AM: We both began experimenting with coffee grounds after noticing the high number of coffee shops in our neighborhoods and the Pratt area. This seemed like a good jumping off point in terms of sourcing waste if we were to produce biomaterials at a higher volume or larger pieces of art. It also allowed us to consider working with community businesses if we were to land on a viable biomaterial to produce with at a larger scale in the future.

As we continued to experiment and really dive into bioart creation, we found ourselves drawn to the more compelling colorful waste as well as the rice water or less fibrous agar concoctions. These were more malleable or felt like they had more legs for packaging potential.

Hands manipulating a sheet and disks of tinted film

What were the most important specifications or qualities you were looking for in a material that could be used for packaging? 

MRC: We were focusing on texture, smell, color, elasticity, transparency. There were some [materials] that had a terrible smell, like pumpkin seeds, but lemon peel had a beautiful color and scent. Examples like these highlight the opportunity to use pits and peels as materials to help us naturally elevate our products. 

Interaction is key and having interesting color and texture adds to the experience.

AM: Exactly! Definitely considered those elements while also considering what materials would interact well with our material creations and what those limitations would be. This was really exploratory as we were not considering packaging a specific product while we were creating. After the fact, we would consider what material could work with what and landed on the sandwich wrapper prototype.

Hands holding a sandwich wrapped in clear film

Thinking of the final review, what kind of feedback did you receive that helped you think about next steps your project could take, if you chose to work on it further? 

MRC: The kind of feedback that I got was mostly on how we were presenting the samples. Each is so unique in color, that having them displayed with a dark background created contrast. 

There was also a lot of encouragement to push the product forward and move beyond “experimental stage.” For next steps, we should consider having a more solid structure of a plastic and track how it biodegrades or decomposes. 

AM: Yes, I agree with Mariana that presenting the visuals in a way to make them pop was excellent feedback in terms of accomplishing the primary goal of the project, or at least its initial phase.

Additionally, the feedback to include all of our metrics as well as being more detailed with a few highlighted materials helped really articulate the volume of experiments we did as well as provide some context as to how we determined what to prototype . . . that we were not being arbitrary in these choices.

The next phase would likely involve further experiments with 5 to 10 of our more successful recipes, including evaluating their lifespan or seeing if they had one, as Mariana mentioned. 

I think evaluating the material’s interactions with a couple control products would be a must as well. 

What has this project inspired you to consider in terms of your own design practice? What’s next for you both?

MRC: The project opened my mind to thinking beyond conventional cardboard, plastic, and glass. As designers and consumers, it’s our responsibility to create solutions, not generate problems. 

For my next projects, I’ll always consider having the biodegradable option in terms of materiality. I think of pits and peels like an extra added value to a package because it gives us something to talk about, and isn’t this what brands want?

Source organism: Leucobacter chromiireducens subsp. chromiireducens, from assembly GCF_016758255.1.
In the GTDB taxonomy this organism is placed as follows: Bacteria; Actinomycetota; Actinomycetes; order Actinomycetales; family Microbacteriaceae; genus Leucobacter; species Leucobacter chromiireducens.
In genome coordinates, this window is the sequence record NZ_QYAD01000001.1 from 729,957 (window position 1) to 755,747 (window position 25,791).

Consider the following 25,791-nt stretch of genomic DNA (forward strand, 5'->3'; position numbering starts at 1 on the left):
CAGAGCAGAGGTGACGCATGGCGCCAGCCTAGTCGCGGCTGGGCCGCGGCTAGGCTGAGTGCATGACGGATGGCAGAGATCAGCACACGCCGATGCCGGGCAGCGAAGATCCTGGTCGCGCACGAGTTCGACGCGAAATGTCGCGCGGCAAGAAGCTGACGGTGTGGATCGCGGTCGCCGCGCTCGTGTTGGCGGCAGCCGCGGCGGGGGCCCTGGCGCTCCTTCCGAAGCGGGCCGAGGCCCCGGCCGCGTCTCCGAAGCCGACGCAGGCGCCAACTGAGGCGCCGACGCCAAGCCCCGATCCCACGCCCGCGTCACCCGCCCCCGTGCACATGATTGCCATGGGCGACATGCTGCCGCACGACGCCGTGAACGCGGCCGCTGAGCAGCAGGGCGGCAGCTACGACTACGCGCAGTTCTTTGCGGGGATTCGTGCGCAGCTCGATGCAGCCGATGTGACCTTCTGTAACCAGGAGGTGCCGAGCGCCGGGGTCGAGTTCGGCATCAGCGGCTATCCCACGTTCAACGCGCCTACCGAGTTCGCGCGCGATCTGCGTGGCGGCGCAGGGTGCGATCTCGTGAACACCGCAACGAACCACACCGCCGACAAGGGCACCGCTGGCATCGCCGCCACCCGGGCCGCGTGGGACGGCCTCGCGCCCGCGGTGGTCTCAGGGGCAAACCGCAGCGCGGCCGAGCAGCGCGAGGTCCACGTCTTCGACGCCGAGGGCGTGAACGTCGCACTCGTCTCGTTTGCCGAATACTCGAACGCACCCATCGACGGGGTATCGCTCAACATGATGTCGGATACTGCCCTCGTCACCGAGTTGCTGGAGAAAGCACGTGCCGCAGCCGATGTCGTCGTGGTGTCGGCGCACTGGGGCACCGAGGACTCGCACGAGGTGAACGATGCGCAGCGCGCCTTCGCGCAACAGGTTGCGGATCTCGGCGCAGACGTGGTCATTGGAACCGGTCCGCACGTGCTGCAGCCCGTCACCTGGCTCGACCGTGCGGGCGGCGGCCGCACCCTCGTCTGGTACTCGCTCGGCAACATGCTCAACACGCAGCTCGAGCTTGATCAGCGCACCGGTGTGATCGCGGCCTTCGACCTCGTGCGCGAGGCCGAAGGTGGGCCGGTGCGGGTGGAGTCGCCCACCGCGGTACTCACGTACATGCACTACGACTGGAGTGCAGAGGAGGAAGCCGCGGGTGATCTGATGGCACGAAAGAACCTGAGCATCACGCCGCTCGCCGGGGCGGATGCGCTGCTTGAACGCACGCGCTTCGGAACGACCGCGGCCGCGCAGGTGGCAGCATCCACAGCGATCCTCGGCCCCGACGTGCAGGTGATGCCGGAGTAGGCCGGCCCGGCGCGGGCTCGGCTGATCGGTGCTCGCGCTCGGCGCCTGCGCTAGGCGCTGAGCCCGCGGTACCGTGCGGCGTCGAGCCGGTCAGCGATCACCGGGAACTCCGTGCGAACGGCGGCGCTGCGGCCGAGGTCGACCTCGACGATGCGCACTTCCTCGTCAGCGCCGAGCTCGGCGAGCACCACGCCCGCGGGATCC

AM: Pits and Peels really expanded my knowledge of biomaterials that I can create on a small scale but more importantly (at least in the short term) the ones that exist at an industrial or small-scale level, like Notpla. Jean Brennan also did a great job of introducing our class to the resources that exist at Pratt, like the Material Lab and the Sustainability Center. This was extraordinarily helpful and something I’ll continue to tap into with any future prototyping I do at Pratt and in the future. 

More student work from Sustainability and Design
Hand holding three disks with visible ground seashells and cast prototypes of shell-colored soap dishes and dispenser

Claire Chen, Sveva Michahelles, and Eunice Su, all MS Packaging, Identities, and Systems Design ’22

Bathroom Accessories from Seashells

Claire Chen, Sveva Michahelles, and Eunice Su explored plastic-free packaging for travelers, drawing inspiration from popular getaway locations—beaches and oceans, sites that also bear the burden of global plastic waste. 

Small toiletries containers spread on a surface with blue branded bag reading Corallo and

They looked at the potential of shells from mussels and clams to form material that could be used in two product lines: a bath accessories set for hotels, spas, and other tourist destinations, and a set of refillable travel bottles for toiletries. (The project was also highlighted among the Material Lab Prize 2022 nominees.)

Colorfully illustrated box open with several smaller boxes inside, surrounded by eggshells, orange peels, and measuring cups

Anu Manohar and Prachi Sheth, both MS Packaging, Identities, and Systems Design ’23
Trash to Treasure: A Biomaterial Kit for Children

Anu Manohar and Prachi Sheth devised an activity-kit concept for children to help them learn about creative reuse of household waste and how biomaterials connect to care for the earth.

Anu Manohar and Prachi Sheth, both MS Packaging, Identities, and Systems Design ’23 Trash to Treasure: A Biomaterial Kit for Children Anu Manohar and Prachi Sheth devised an activity-kit concept for children to help them learn about creative reuse of household waste and how biomaterials connect to care for the earth.

Shifting the lens from plastic waste to food waste, customizable kits would guide children in creating biomaterials with sources like avocado peels, coffee grounds, and eggshells, that can then be used to make products.